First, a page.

Summer is my favorite season, and after so much cold and grey weather where I live, I love to be outside in the sun and heat. Whether I’m running, walking the dog, weeding, or simply lounging on the patio, I look for reasons to be outdoors when it’s warm.
But being active in high temps and humidity levels can lead to dehydration, especially for a group ex instructor like me, who is constantly sweating it out in fitness classes. Dehydration is caused when water loss through perspiration, urination, saliva, breathing and feces is not adequately replaced through drinking.
Symptoms of dehydration include thirst, headache, fatigue, dry skin and mouth, limited urination, urine that is dark yellow and muscle cramps. Severe dehydration can include confusion, sunken eyes, irritability, dizziness, rapid breathing and rapid heartbeat. This is a medical emergency and requires immediate treatment.
While older adults, people with chronic illnesses and babies and young children are most susceptible to dehydration, healthy, active adults also are at risk. Dehydration is often caused by simply not taking in enough fluids, but can also be caused by diarrhea and vomiting, which causes significant fluid loss, as well as a fever. Increased urination due to diabetes and diuretics can cause dehydration. And excessive sweating from exercise and physical activity, can lead to dehydration.
You can be chronically dehydrated and not know it, as thirst isn’t an accurate indicator of our body’s need for fluid, and some minor dehydration symptoms can be overlooked or attributed to other issues. And dehydration, combined with exposure to high temperatures, can lead to heat cramps, heat exhaustion or heat stroke.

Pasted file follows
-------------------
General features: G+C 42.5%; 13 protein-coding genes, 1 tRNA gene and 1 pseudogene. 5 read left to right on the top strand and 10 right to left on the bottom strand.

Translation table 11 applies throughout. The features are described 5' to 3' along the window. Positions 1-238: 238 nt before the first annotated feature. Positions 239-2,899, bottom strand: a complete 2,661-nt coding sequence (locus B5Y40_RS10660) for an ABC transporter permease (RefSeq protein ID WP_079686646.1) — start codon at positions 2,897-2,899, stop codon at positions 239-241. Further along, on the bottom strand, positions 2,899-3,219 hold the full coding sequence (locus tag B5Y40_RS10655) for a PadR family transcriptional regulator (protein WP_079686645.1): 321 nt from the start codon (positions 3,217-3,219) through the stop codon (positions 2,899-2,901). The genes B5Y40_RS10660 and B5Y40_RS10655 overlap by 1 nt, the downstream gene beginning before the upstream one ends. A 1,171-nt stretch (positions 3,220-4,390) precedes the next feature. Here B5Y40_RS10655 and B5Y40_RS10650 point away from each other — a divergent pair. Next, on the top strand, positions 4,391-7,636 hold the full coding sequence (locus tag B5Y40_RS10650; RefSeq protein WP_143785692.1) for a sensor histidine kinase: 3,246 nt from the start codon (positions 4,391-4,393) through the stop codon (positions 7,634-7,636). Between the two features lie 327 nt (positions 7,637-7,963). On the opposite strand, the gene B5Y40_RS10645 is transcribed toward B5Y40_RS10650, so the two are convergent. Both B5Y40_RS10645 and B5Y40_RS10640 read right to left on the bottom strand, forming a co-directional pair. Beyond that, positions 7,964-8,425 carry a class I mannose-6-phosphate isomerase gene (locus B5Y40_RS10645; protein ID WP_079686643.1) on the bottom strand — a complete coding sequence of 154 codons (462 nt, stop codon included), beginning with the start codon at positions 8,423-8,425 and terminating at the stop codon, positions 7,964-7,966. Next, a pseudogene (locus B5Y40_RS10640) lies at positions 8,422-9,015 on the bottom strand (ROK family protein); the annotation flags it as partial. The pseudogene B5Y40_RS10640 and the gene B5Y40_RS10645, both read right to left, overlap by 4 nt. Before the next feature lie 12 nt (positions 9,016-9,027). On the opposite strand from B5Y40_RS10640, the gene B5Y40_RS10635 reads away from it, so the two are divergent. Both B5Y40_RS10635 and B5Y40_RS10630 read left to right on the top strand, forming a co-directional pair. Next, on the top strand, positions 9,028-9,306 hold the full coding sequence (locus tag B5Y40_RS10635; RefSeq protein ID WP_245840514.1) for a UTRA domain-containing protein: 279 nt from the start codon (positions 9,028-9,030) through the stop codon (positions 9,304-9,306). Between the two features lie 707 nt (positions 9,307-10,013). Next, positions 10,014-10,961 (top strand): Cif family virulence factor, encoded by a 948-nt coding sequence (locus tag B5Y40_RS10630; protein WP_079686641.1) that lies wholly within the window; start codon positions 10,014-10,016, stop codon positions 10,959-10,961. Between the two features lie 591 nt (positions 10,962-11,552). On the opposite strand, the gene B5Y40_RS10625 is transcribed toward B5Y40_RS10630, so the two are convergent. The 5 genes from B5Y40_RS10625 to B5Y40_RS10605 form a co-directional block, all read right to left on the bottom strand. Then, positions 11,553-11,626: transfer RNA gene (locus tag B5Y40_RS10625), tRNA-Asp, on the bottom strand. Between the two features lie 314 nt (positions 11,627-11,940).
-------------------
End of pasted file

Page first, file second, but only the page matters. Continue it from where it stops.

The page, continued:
The good news is that treatment for minor dehydration is simple – just drink more and eat more fruits and vegetables, which are high in water content. Here are some more specific guidelines to staying hydrated in the summer (or any time of year).
Staying Hydrated in the Summer
- Drink plenty of water – Sounds boring, but it’s the most effective way to stay dehydrated. That means ideally, you drink at least eight ounces of water in the morning, at mid-day or throughout the afternoon and at night. According to the Mayo Clinic, the age-old advice of eight glasses of water a day still stands.
To make this easier, carry a water bottle with you so you have it in your car, at work or school and certainly for workouts. If plain water isn’t appealing, you can add some lemon on lime, or try some flavored seltzer waters.
- Consume sports drinks in moderation – Most of the time, water is the best rehydrator. But if you’re training for a long time outside (more than one hour) in hot, humid weather, a sports drink that replaces electrolytes like sodium and potassium may be better. Plus, flavored drinks like this may encourage you to drink more, which makes rehydration easier.
- Drink before, during and after exercise – Your performance will be better if you start by being properly hydrated. Always bring a water bottle with you or wear a hydration pack if you’re outdoors, and use it.
- Choose fruits and veggies – Most fruit and veggies, like watermelon, strawberries, cucumbers and celery, are loaded with water, so they offer another way to help keep you hydrated. You can also eat broth-based soups and gelatin.
- Avoid diuretics – Limit consumption of coffee, tea, caffeinated sodas and alcohol, which are diuretics that actually encourage fluid loss. That’s not to say you can’t enjoy these beverages, but you must offset that fluid loss with sufficient water intake. Fruit juice is also a healthy choice, but is high in sugar and calories.
While these tips can help curb minor dehydration it is important to pay attention to your body. If you, or anyone you are with, experience symptoms of dehydration (such as heat exhaustion or heat stroke) seek medical attention immediately.